Health issues. We initially targeted school students aged 12-18, running workshops surrounding mental wellbeing and some of the common conditions. Now the conversation surrounding Mental Health has arrived on campus and so have we! Eating disorders are so common at university. It can be a completely invisible illness so there are people around you who you may know suffering in silence. The Headucate committee have been working hard planning since last summer to create an elegant night of fun. Night of Wonders Gala will celebrate the incredible talent here at UEA with over 10 performing and charity & campaigns societies coming together to raise money and awareness. We will enjoy performances from UEA Drag Queens, Burlesque, Standup Comedy, Ballet, Tap, Showchoir, Jazz orchestra and many more! We’ll also be holding a fabulous raffle with prizes including signed books by Stephen Fry & Ian McEwan, photoshoots, theatre, bowling, food & drink vouchers and MUCH MORE. All proceeds will be going to Beat.”

Photo: Unsplash

Do Something Different Festival in February Erica Thajeb Features Writer

Every year in February. One week of no lectures and seminars. The week when students either scramble home or catch up with long-due essays and revisions. Some call it reading week, others know it is Do Something Different (DSD) week, but not all are aware of what it really is.

So what is DSD Week, and how can you make the most out of it? DSD Week is the culmination of the year-round DSD programme run by the Students’ Union, designed to enhance our university experience by running various events on and off campus. This year, the festival will take place from February 17 - 23, when the university will run no structured teaching.

It is loaded with opportunities

“It is important to use the opportunities given to you as a student”

Photo: Wikimedia Commons

to go out of your comfort zone and try all sorts of different things. Most of the activities are free, while bigger events and trips are heavily subsidised. Some events held in previous years included leadership workshops, social media classes, free tours of Norwich castle, and even a Harry Potter Studio tour in London. There were a range of skill-based classes where you could learn new skills like animation, making stained glass, martial arts and even battleground archery. All the options can be overwhelming, or you might be tempted to sleep in all week and do nothing, but it is important to use the opportunities given to you as a student. Trying new things will never be this easy once you graduate, so why not do it while you can? Most of the events for this year have been released on the DSD website (https://ueadifferent.com/ whats_on/). My advice is to look through the page and note anything that catches your interest, then choosing those you are keen to attend. Try to book at least a couple of things for the week, but do not get

Photo: Unsplash

too excited a n d accidentally book two events occurring at the same time. Maybe you want to try DJ-in or learn pottery? Perhaps find your hidden talent in circus or beatboxing. Visit Cambridge, play PS4 or build confidence in public speaking? There are various exercise and sports activities, from boxercise and circuit training to drop-in swimming and badminton sessions. You can also attend a course to receive a three-year Emergency First Aid at Work Certificate that is recognised by HSE, only for £15. Who knows, maybe you will pick up a new hobby this month!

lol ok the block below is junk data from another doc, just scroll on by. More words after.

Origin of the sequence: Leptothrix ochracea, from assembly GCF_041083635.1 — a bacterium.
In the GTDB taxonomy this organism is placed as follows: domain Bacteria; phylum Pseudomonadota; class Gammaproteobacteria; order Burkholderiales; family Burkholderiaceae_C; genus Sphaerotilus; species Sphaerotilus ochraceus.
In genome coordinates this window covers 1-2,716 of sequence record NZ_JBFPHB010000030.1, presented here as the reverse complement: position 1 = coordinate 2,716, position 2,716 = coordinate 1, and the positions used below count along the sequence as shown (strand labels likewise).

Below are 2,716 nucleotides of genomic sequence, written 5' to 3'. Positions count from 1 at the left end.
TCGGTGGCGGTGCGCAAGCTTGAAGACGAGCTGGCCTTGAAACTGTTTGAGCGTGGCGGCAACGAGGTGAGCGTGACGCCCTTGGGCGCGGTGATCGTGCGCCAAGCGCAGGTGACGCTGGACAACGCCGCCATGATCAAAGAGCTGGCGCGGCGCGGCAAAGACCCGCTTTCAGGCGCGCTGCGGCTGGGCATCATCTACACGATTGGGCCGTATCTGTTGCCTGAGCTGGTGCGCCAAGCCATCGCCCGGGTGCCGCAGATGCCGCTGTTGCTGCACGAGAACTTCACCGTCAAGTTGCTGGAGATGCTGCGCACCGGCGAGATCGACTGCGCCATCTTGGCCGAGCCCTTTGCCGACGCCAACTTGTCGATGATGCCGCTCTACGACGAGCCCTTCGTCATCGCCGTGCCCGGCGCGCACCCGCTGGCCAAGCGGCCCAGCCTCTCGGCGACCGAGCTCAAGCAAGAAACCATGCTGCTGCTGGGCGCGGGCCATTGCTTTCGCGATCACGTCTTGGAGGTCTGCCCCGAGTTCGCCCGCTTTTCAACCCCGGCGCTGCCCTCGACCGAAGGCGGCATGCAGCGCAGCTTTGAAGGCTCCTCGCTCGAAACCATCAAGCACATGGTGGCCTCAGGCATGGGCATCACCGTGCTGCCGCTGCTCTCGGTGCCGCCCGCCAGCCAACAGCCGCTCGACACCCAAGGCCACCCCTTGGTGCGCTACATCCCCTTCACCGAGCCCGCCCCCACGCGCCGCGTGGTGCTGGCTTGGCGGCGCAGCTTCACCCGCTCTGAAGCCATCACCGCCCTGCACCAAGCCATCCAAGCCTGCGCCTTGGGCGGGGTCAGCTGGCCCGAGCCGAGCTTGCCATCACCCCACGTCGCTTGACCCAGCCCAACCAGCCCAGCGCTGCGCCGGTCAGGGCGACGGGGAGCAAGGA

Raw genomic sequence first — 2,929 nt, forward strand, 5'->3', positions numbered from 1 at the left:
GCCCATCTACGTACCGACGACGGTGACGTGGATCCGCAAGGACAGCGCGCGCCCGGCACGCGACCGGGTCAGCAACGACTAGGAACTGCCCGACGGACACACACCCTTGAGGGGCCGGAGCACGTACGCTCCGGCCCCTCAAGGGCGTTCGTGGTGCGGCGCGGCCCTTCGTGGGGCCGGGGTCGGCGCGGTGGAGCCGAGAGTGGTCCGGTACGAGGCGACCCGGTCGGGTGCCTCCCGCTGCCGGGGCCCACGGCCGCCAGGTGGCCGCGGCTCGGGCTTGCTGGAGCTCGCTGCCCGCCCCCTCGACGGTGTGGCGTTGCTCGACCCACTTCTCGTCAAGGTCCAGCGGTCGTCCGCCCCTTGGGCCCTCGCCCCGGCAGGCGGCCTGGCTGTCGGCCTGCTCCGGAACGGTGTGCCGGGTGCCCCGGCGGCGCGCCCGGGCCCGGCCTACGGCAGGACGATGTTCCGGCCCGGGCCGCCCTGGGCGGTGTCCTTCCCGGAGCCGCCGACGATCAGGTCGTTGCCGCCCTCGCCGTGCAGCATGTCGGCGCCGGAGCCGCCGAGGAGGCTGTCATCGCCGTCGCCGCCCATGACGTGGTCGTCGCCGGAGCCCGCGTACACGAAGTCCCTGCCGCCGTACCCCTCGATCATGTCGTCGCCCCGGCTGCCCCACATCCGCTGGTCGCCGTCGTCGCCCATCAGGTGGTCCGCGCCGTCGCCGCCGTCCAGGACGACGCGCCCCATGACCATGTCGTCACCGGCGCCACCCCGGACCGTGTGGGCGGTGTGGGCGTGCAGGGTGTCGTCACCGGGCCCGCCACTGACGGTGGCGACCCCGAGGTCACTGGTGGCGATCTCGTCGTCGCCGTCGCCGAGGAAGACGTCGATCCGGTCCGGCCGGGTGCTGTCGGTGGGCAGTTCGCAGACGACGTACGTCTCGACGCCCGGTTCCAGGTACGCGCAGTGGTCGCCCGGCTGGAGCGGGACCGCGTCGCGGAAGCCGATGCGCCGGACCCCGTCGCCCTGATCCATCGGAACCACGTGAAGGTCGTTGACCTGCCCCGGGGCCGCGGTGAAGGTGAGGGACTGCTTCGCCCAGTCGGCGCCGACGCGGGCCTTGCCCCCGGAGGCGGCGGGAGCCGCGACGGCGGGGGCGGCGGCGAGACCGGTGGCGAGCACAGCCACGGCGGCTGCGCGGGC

11th February 2020

Student Services “very appreciated by UEA


Chris Matthews Editor-in-Chief

Mental Health Crisis Even though the Student Services (STS) building is wedged between the Square, Union House and the library, and is at the centre of UEA’s campus, it still feels slightly out of the way. I’m sitting in a meeting room with UEA’s mental health chiefs: Jon Sharp, director of STS; Claire Pratt, head of wellbeing; and Jane Amos, head of life and learning. Although mental health has always been a topic of conversation at UEA, it came to a head last year after four student deaths in just 10 months at UEA. Last year saw the university introduce a number of new measures to support students, from the Vice Chancellor setting up a mental health taskforce to introducing a raft of new mental health initiatives. One change that may have passed many UEA students by was Student Service’s rebranding. Formerly Student Support Services, Sharp tells me they removed the word ‘support’ in a bid to make the service easier for students to access. “We know that some people find it difficult to access our services and we know that for some people that’s about not feeling that they need support. “They want to feel like they’re just accessing a service because for some people, as soon as you throw in the word ‘support’, it makes them [feel] either that they’re vulnerable and they don’t want to feel vulnerable or they’re being needy, [and] they don’t want to feel like they’re being needy or that they’re not coping and they want to feel like they’re coping. “So by trying to strip out that word ‘support’, it doesn’t do anything in terms of the support we provide. “It’s still there, but it makes it easier, we hope, for people to come and access us.” He adds, “For those students who were perfectly okay with the idea of it being Student Support Services, calling it Student Services doesn’t make it more difficult for them. So it’s sort of a win-win.” When I ask whether it had anything to do with restoring their reputation on campus, I’m met with a barrage of noes from all three. Sharp explains, “It sounds weird to think about branding and marketing in terms of a service, but actually it’s really important.